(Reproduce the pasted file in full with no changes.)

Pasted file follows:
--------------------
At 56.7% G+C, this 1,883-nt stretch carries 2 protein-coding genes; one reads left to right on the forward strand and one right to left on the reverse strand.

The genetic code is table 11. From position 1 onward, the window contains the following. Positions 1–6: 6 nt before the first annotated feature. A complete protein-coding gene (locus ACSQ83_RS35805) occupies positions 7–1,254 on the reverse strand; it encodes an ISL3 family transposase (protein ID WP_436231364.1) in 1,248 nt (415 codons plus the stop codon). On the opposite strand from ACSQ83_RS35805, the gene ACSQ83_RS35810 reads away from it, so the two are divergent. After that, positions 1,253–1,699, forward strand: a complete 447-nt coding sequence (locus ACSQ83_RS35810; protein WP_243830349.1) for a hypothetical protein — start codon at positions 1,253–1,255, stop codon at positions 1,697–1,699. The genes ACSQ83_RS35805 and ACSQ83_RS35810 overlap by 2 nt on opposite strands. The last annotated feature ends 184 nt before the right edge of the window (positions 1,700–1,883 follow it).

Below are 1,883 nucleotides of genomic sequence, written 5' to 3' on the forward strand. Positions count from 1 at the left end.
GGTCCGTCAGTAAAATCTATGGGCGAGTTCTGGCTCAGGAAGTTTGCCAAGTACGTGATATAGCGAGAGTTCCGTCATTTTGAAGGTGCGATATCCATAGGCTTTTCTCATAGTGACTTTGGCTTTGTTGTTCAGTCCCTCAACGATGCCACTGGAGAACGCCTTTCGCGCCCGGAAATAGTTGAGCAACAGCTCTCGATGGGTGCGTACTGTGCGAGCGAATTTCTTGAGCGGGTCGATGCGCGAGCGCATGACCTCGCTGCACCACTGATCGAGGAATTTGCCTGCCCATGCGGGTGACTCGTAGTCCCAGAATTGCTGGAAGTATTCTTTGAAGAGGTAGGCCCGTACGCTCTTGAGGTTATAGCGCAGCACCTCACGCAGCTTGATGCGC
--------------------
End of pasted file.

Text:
At 56.7% G+C, this 1,883-nt stretch carries 2 protein-coding genes; one reads left to right on the forward strand and one right to left on the reverse strand.

The genetic code is table 11. From position 1 onward, the window contains the following. Positions 1–6: 6 nt before the first annotated feature. A complete protein-coding gene (locus ACSQ83_RS35805) occupies positions 7–1,254 on the reverse strand; it encodes an ISL3 family transposase (protein ID WP_436231364.1) in 1,248 nt (415 codons plus the stop codon). On the opposite strand from ACSQ83_RS35805, the gene ACSQ83_RS35810 reads away from it, so the two are divergent. After that, positions 1,253–1,699, forward strand: a complete 447-nt coding sequence (locus ACSQ83_RS35810; protein WP_243830349.1) for a hypothetical protein — start codon at positions 1,253–1,255, stop codon at positions 1,697–1,699. The genes ACSQ83_RS35805 and ACSQ83_RS35810 overlap by 2 nt on opposite strands. The last annotated feature ends 184 nt before the right edge of the window (positions 1,700–1,883 follow it).

Below are 1,883 nucleotides of genomic sequence, written 5' to 3' on the forward strand. Positions count from 1 at the left end.
GGTCCGTCAGTAAAATCTATGGGCGAGTTCTGGCTCAGGAAGTTTGCCAAGTACGTGATATAGCGAGAGTTCCGTCATTTTGAAGGTGCGATATCCATAGGCTTTTCTCATAGTGACTTTGGCTTTGTTGTTCAGTCCCTCAACGATGCCACTGGAGAACGCCTTTCGCGCCCGGAAATAGTTGAGCAACAGCTCTCGATGGGTGCGTACTGTGCGAGCGAATTTCTTGAGCGGGTCGATGCGCGAGCGCATGACCTCGCTGCACCACTGATCGAGGAATTTGCCTGCCCATGCGGGTGACTCGTAGTCCCAGAATTGCTGGAAGTATTCTTTGAAGAGGTAGGCCCGTACGCTCTTGAGGTTATAGCGCAGCACCTCACGCAGCTTGATGCGC